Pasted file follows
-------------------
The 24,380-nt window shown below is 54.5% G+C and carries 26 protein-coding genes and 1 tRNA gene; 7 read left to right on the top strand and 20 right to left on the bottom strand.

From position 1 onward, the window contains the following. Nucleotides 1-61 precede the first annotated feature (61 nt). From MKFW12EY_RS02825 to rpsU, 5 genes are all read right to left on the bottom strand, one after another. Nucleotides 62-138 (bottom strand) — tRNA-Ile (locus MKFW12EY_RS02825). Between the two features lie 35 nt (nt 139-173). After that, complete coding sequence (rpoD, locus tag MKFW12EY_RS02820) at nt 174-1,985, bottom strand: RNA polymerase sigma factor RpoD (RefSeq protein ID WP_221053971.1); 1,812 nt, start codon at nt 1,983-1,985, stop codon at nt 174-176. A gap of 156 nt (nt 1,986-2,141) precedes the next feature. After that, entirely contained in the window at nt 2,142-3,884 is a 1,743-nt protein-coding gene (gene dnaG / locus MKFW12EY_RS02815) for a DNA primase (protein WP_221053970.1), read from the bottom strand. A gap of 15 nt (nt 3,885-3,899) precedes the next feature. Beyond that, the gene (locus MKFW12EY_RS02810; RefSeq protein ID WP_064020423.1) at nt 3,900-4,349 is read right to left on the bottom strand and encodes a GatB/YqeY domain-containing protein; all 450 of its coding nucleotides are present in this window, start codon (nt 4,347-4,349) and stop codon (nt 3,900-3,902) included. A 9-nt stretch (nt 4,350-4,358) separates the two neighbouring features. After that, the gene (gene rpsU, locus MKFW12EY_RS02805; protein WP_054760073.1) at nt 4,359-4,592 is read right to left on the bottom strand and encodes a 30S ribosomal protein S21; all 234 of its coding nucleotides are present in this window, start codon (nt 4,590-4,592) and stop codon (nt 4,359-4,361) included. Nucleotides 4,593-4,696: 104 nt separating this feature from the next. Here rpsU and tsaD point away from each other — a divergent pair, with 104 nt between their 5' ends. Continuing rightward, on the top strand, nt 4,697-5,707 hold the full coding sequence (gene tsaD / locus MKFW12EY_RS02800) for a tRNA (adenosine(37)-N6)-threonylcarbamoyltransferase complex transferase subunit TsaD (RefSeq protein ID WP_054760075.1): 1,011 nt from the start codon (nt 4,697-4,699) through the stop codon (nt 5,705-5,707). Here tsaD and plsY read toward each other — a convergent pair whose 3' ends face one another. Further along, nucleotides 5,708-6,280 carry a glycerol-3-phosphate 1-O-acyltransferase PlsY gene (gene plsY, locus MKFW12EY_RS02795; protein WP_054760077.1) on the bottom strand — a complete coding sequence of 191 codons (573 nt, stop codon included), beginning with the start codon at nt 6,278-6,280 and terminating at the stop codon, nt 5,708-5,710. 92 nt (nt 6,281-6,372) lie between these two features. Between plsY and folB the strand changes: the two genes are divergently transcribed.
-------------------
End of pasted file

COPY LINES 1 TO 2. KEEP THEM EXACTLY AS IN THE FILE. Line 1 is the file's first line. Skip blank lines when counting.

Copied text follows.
The 24,380-nt window shown below is 54.5% G+C and carries 26 protein-coding genes and 1 tRNA gene; 7 read left to right on the top strand and 20 right to left on the bottom strand.

From position 1 onward, the window contains the following. Nucleotides 1-61 precede the first annotated feature (61 nt). From MKFW12EY_RS02825 to rpsU, 5 genes are all read right to left on the bottom strand, one after another. Nucleotides 62-138 (bottom strand) — tRNA-Ile (locus MKFW12EY_RS02825). Between the two features lie 35 nt (nt 139-173). After that, complete coding sequence (rpoD, locus tag MKFW12EY_RS02820) at nt 174-1,985, bottom strand: RNA polymerase sigma factor RpoD (RefSeq protein ID WP_221053971.1); 1,812 nt, start codon at nt 1,983-1,985, stop codon at nt 174-176. A gap of 156 nt (nt 1,986-2,141) precedes the next feature. After that, entirely contained in the window at nt 2,142-3,884 is a 1,743-nt protein-coding gene (gene dnaG / locus MKFW12EY_RS02815) for a DNA primase (protein WP_221053970.1), read from the bottom strand. A gap of 15 nt (nt 3,885-3,899) precedes the next feature. Beyond that, the gene (locus MKFW12EY_RS02810; RefSeq protein ID WP_064020423.1) at nt 3,900-4,349 is read right to left on the bottom strand and encodes a GatB/YqeY domain-containing protein; all 450 of its coding nucleotides are present in this window, start codon (nt 4,347-4,349) and stop codon (nt 3,900-3,902) included. A 9-nt stretch (nt 4,350-4,358) separates the two neighbouring features. After that, the gene (gene rpsU, locus MKFW12EY_RS02805; protein WP_054760073.1) at nt 4,359-4,592 is read right to left on the bottom strand and encodes a 30S ribosomal protein S21; all 234 of its coding nucleotides are present in this window, start codon (nt 4,590-4,592) and stop codon (nt 4,359-4,361) included. Nucleotides 4,593-4,696: 104 nt separating this feature from the next. Here rpsU and tsaD point away from each other — a divergent pair, with 104 nt between their 5' ends. Continuing rightward, on the top strand, nt 4,697-5,707 hold the full coding sequence (gene tsaD / locus MKFW12EY_RS02800) for a tRNA (adenosine(37)-N6)-threonylcarbamoyltransferase complex transferase subunit TsaD (RefSeq protein ID WP_054760075.1): 1,011 nt from the start codon (nt 4,697-4,699) through the stop codon (nt 5,705-5,707). Here tsaD and plsY read toward each other — a convergent pair whose 3' ends face one another. Further along, nucleotides 5,708-6,280 carry a glycerol-3-phosphate 1-O-acyltransferase PlsY gene (gene plsY, locus MKFW12EY_RS02795; protein WP_054760077.1) on the bottom strand — a complete coding sequence of 191 codons (573 nt, stop codon included), beginning with the start codon at nt 6,278-6,280 and terminating at the stop codon, nt 5,708-5,710. 92 nt (nt 6,281-6,372) lie between these two features. Between plsY and folB the strand changes: the two genes are divergently transcribed.